The dysfunction that has typified Isaac’s family since the birth of Esau and Jacob reaches its zenith with the events of this text. Isaac attempts to pass along the family blessing to Esau – his firstborn – but is thwarted by the scheming of Rebekah and Jacob. As a result, the headship meant for Esau ends up with Jacob, and God’s plan that the older son will serve the younger comes to pass through cheating and deceit. The message of Genesis 27 is that God uses the actions of men to fulfill His plans whether those actions are righteous or sinful. God never needs sin to accomplish His goals, but neither can sin ever prevent them.
The story takes place presumably after the last event mentioned in Chapter 26 – Esau’s marriage of two Hittite women when he was forty years old. It also takes place when Isaac is old and blind. Both of these facts mean that Esau and Jacob are well into middle age, even though the story reads as if they are still under their parents’ care. Throughout the study of the text it pays to remember the twins’ age and that they aren’t boys simply caught up in their parents’ intrigues.
Isaac’s actual age isn’t mentioned, but the tone of the story makes it sound as if his death is imminent. However, he will actually live for many more years and will even live to see all of Jacob’s sons (35:28-29). Why he decides to pass along the blessing now is not entirely clear. Perhaps his blindness makes him realize he can’t act as patriarch much longer and it’s time to get his house in order.
He calls for Esau and tells him he wants to pass the family blessing along to him. Isaac is second in the line of God’s chosen people and he now wants to formally pass that baton to his oldest son. There is no way to know why he doesn’t acknowledge that the birthright actually belongs to Jacob. It seems reasonable to assume he knows of the bargain between the boys as it wouldn’t do Jacob any good to have it without his father’s knowledge. However, it likely happened years ago and perhaps Isaac forgets or chooses to ignore it.
He tells Esau to go out and hunt game and prepare a savory dish for me such as I love (remember that Isaac loves Esau more than Jacob primarily because he has a taste for game – 25:28). Isaac wants his favorite food so he can pass along the blessing presumably as part of a celebratory meal. He sends Esau on his way and sits back for a long wait as Esau will have to find the game, kill it, dress it, and prepare it (Esau apparently can do it all).
Isaac doesn’t realize that his wife Rebekah has listened to everything he said to Esau and has an entirely different perspective on his plan than he does. Esau is Isaac’s favorite, but Jacob is Rebekah’s. And Rebekah knows that God said Esau would serve Jacob (25:23). So she decides to take matters into her own hands and make sure that Esau doesn’t get the blessing that in her mind properly belongs to Jacob.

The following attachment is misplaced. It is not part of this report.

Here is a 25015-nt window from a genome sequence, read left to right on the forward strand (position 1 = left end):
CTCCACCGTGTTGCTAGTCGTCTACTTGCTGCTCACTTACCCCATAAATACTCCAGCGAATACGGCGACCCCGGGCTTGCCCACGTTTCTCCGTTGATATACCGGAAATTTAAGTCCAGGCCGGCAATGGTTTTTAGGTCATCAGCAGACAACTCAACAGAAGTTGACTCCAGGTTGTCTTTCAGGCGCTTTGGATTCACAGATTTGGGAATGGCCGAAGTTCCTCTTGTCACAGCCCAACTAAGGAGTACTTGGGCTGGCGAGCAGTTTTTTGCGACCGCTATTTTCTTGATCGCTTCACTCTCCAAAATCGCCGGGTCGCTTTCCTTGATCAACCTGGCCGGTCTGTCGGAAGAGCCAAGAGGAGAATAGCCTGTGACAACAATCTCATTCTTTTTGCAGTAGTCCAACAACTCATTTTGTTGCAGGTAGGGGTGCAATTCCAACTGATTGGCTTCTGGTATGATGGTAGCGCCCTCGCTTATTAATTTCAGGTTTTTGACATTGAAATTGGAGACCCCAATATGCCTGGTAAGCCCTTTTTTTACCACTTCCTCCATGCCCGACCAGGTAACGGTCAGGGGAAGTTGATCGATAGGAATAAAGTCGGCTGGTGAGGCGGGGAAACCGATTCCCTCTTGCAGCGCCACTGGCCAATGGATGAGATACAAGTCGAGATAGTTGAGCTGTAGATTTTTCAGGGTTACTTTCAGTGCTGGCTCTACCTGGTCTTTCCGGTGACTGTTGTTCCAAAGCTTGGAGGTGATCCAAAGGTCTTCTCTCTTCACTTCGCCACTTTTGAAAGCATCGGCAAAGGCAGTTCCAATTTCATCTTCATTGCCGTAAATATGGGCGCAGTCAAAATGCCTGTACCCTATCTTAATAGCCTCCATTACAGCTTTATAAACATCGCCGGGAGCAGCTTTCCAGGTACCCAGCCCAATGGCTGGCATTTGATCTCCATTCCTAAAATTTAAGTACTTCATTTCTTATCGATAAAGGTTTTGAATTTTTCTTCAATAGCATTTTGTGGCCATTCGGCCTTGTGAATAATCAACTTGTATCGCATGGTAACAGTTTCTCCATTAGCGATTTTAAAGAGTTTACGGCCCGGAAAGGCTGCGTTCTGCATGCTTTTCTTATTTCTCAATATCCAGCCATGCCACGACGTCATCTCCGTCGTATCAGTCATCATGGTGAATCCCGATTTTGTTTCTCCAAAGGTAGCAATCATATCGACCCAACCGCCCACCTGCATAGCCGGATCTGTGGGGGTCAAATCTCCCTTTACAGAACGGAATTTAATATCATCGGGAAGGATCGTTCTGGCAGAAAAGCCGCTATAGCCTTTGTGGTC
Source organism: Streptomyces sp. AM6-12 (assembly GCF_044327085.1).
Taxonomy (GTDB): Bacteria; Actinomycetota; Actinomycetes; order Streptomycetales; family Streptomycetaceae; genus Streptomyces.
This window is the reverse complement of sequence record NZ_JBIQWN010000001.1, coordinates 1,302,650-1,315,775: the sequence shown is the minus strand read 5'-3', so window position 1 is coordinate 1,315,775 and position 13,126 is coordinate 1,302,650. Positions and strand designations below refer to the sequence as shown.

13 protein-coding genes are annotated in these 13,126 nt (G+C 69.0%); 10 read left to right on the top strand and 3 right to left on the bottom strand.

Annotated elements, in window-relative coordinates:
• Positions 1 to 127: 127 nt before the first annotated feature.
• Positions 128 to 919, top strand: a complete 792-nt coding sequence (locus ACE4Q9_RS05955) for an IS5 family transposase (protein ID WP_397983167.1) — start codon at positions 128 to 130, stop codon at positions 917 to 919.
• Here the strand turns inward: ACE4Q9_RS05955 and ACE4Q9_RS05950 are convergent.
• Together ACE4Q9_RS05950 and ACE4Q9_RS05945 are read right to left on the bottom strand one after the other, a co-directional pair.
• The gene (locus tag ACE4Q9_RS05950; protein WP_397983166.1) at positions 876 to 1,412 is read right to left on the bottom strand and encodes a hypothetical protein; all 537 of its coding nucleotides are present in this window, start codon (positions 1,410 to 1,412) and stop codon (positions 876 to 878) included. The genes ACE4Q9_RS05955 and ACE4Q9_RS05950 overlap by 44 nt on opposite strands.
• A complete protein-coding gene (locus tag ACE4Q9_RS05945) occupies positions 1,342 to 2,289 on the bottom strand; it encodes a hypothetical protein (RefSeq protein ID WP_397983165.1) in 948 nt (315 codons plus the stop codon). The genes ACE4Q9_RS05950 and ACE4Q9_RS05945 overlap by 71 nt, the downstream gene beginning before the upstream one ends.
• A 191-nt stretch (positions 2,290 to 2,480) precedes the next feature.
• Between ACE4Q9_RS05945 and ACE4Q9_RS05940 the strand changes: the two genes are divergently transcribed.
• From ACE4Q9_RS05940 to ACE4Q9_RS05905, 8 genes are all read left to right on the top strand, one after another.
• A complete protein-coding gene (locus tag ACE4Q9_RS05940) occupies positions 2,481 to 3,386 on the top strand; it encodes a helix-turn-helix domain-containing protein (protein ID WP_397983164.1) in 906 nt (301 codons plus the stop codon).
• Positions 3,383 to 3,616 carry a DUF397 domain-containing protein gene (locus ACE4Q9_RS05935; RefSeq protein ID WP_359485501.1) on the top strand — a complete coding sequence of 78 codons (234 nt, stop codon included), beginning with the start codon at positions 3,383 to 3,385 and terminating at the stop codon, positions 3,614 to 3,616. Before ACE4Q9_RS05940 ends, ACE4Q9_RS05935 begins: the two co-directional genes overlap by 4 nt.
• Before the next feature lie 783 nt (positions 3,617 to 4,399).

She waits for Esau to leave and then finds Jacob. She tells him the situation and then outlines her plan. She will make the food that Isaac loves and Jacob will take it to his father and pretend to be Esau. That way Isaac will actually bless Jacob while believing he’s blessing Esau. It’s a simple plan that just happens to be completely deceitful and disrespects Isaac and cheats Esau.
Jacob’s answer to his mother is revealing. He points out that Esau is very hairy and he isn’t – what if Isaac feels him when he brings in the food and finds out he’s not Esau? Then Isaac will curse Jacob instead of blessing him, and he will be worse off than if he didn’t go to his father at all. He’s very worried that Rebekah’s plan won’t work. What he isn’t worried about is the overall intent of the plan. He doesn’t say to Rebekah, “How can I deceive my father and cheat my brother? How can I sin against God while seeking His blessing?” He’s totally OK with the cheating and deceit – it’s the getting caught that bothers him. [For a completely opposite reaction to the suggestion of sin, see Joseph’s response to Potiphar’s wife when she urges him to sleep with her – Gen 39:9.]
Remember that this is one of the patriarchs of Israel. This is a giant of the faith. God will use Jacob in a huge way. He even names his chosen people after him. Yet throughout Jacob’s life we see episodes like this one. God always uses flawed men – because there isn’t any other kind – and we should be encouraged that He does. We must never forget that the Bible recounts stories to show God’s greatness, not man’s.
Rebekah reassures Jacob by telling him that any curse of Isaac’s will be on her, not him. All Jacob has to do is listen to her and everything will work out. Rebekah’s character doesn’t exactly shine in this story. She has no problem at all deceiving her husband for the sake of her favorite son. There’s no doubt who she values more.
So the plan goes forward. Jacob brings her two choice kids from the family flock and she prepares them just the way Isaac likes them (Esau will surely not bring back a goat from his hunting so it’s interesting that Rebekah assumes she can deceive Isaac with the two kids – perhaps it’s the way she prepares the meat that assures her success). She gets some of Esau’s clothes (Esau and his wives apparently still live in the house?) and gives them to Jacob to put on. She then takes the goatskins and places them on Jacob’s arms and neck so he will feel just as hairy as Esau (just how hairy IS Esau that goatskins feel like him??). She gives the food to Jacob and tells him to take it to Isaac.
Jacob goes to Isaac with the food and instantly runs into a problem. He’s there awfully quick for someone who supposedly had to hunt and find game and prepare it for eating. That’s Isaac’s first question to him, “How is it that you have it so quickly, my son?” Jacob thinks well on his feet, however, and responds, “Because the Lord your God caused it to happen to me.” [But, you know, that old Grinch was so smart and so slick, he thought up a lie, and he thought it up quick! “Why my sweet little tot,” the fake Santy Claus lied, “there’s a light on this tree that won’t light on one side. So I’m taking it home to my workshop, my dear. I’ll fix it up there. Then I’ll bring it back here.”]